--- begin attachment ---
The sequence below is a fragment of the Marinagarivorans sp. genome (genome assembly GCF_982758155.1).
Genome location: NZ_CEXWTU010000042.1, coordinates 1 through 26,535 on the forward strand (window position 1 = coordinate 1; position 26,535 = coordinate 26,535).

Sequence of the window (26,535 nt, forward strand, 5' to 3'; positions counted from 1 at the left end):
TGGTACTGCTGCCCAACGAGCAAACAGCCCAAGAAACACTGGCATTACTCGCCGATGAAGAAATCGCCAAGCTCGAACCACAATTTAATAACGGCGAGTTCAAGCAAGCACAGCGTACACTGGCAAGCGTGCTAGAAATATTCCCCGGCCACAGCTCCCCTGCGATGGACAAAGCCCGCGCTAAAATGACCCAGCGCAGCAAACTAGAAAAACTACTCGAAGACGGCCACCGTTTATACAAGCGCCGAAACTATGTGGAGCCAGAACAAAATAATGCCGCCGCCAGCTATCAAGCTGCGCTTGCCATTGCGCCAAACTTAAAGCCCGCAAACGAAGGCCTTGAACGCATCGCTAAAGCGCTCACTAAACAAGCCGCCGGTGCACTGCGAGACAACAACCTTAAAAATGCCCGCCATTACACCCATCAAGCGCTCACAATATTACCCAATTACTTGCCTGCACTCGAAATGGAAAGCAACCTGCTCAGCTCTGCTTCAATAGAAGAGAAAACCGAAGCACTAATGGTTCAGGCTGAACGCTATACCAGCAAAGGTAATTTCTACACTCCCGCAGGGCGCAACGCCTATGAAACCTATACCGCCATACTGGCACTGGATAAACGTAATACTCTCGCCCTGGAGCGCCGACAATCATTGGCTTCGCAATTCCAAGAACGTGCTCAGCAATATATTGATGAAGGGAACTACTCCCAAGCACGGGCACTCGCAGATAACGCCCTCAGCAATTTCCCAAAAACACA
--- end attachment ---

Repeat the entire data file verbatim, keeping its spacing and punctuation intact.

The sequence below is a fragment of the Marinagarivorans sp. genome (genome assembly GCF_982758155.1).
Genome location: NZ_CEXWTU010000042.1, coordinates 1 through 26,535 on the forward strand (window position 1 = coordinate 1; position 26,535 = coordinate 26,535).

Sequence of the window (26,535 nt, forward strand, 5' to 3'; positions counted from 1 at the left end):
TGGTACTGCTGCCCAACGAGCAAACAGCCCAAGAAACACTGGCATTACTCGCCGATGAAGAAATCGCCAAGCTCGAACCACAATTTAATAACGGCGAGTTCAAGCAAGCACAGCGTACACTGGCAAGCGTGCTAGAAATATTCCCCGGCCACAGCTCCCCTGCGATGGACAAAGCCCGCGCTAAAATGACCCAGCGCAGCAAACTAGAAAAACTACTCGAAGACGGCCACCGTTTATACAAGCGCCGAAACTATGTGGAGCCAGAACAAAATAATGCCGCCGCCAGCTATCAAGCTGCGCTTGCCATTGCGCCAAACTTAAAGCCCGCAAACGAAGGCCTTGAACGCATCGCTAAAGCGCTCACTAAACAAGCCGCCGGTGCACTGCGAGACAACAACCTTAAAAATGCCCGCCATTACACCCATCAAGCGCTCACAATATTACCCAATTACTTGCCTGCACTCGAAATGGAAAGCAACCTGCTCAGCTCTGCTTCAATAGAAGAGAAAACCGAAGCACTAATGGTTCAGGCTGAACGCTATACCAGCAAAGGTAATTTCTACACTCCCGCAGGGCGCAACGCCTATGAAACCTATACCGCCATACTGGCACTGGATAAACGTAATACTCTCGCCCTGGAGCGCCGACAATCATTGGCTTCGCAATTCCAAGAACGTGCTCAGCAATATATTGATGAAGGGAACTACTCCCAAGCACGGGCACTCGCAGATAACGCCCTCAGCAATTTCCCAAAAACACA